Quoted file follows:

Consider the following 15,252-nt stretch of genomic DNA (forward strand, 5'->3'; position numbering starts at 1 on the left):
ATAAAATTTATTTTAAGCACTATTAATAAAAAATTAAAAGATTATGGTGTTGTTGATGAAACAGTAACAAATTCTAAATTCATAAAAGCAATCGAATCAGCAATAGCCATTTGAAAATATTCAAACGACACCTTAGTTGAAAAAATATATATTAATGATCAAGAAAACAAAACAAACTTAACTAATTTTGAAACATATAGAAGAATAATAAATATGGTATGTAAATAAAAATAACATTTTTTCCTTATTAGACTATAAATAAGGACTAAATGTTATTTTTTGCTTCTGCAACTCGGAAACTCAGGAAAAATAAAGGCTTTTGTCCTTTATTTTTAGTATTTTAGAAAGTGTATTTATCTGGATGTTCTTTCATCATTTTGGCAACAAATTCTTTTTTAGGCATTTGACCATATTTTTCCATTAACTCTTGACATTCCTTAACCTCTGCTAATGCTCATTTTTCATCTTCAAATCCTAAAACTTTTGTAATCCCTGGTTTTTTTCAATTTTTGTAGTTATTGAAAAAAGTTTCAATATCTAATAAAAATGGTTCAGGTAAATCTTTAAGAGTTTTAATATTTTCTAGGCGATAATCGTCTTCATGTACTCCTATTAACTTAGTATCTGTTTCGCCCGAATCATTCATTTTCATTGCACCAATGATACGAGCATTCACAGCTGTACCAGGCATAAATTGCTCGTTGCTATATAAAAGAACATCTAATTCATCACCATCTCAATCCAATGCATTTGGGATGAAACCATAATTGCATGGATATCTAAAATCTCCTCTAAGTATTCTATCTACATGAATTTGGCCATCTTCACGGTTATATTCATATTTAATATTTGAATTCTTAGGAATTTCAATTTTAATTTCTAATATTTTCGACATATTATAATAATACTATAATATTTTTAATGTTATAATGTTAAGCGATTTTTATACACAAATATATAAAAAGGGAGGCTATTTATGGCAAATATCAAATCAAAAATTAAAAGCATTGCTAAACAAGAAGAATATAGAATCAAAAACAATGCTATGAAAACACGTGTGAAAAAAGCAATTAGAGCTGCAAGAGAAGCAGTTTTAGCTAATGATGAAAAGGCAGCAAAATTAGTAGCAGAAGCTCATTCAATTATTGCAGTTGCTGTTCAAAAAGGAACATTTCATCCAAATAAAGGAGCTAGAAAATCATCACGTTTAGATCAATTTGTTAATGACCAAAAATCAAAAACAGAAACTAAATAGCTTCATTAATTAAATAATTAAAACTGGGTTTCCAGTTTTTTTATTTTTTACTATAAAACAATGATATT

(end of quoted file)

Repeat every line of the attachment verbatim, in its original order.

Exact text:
Consider the following 15,252-nt stretch of genomic DNA (forward strand, 5'->3'; position numbering starts at 1 on the left):
ATAAAATTTATTTTAAGCACTATTAATAAAAAATTAAAAGATTATGGTGTTGTTGATGAAACAGTAACAAATTCTAAATTCATAAAAGCAATCGAATCAGCAATAGCCATTTGAAAATATTCAAACGACACCTTAGTTGAAAAAATATATATTAATGATCAAGAAAACAAAACAAACTTAACTAATTTTGAAACATATAGAAGAATAATAAATATGGTATGTAAATAAAAATAACATTTTTTCCTTATTAGACTATAAATAAGGACTAAATGTTATTTTTTGCTTCTGCAACTCGGAAACTCAGGAAAAATAAAGGCTTTTGTCCTTTATTTTTAGTATTTTAGAAAGTGTATTTATCTGGATGTTCTTTCATCATTTTGGCAACAAATTCTTTTTTAGGCATTTGACCATATTTTTCCATTAACTCTTGACATTCCTTAACCTCTGCTAATGCTCATTTTTCATCTTCAAATCCTAAAACTTTTGTAATCCCTGGTTTTTTTCAATTTTTGTAGTTATTGAAAAAAGTTTCAATATCTAATAAAAATGGTTCAGGTAAATCTTTAAGAGTTTTAATATTTTCTAGGCGATAATCGTCTTCATGTACTCCTATTAACTTAGTATCTGTTTCGCCCGAATCATTCATTTTCATTGCACCAATGATACGAGCATTCACAGCTGTACCAGGCATAAATTGCTCGTTGCTATATAAAAGAACATCTAATTCATCACCATCTCAATCCAATGCATTTGGGATGAAACCATAATTGCATGGATATCTAAAATCTCCTCTAAGTATTCTATCTACATGAATTTGGCCATCTTCACGGTTATATTCATATTTAATATTTGAATTCTTAGGAATTTCAATTTTAATTTCTAATATTTTCGACATATTATAATAATACTATAATATTTTTAATGTTATAATGTTAAGCGATTTTTATACACAAATATATAAAAAGGGAGGCTATTTATGGCAAATATCAAATCAAAAATTAAAAGCATTGCTAAACAAGAAGAATATAGAATCAAAAACAATGCTATGAAAACACGTGTGAAAAAAGCAATTAGAGCTGCAAGAGAAGCAGTTTTAGCTAATGATGAAAAGGCAGCAAAATTAGTAGCAGAAGCTCATTCAATTATTGCAGTTGCTGTTCAAAAAGGAACATTTCATCCAAATAAAGGAGCTAGAAAATCATCACGTTTAGATCAATTTGTTAATGACCAAAAATCAAAAACAGAAACTAAATAGCTTCATTAATTAAATAATTAAAACTGGGTTTCCAGTTTTTTTATTTTTTACTATAAAACAATGATATT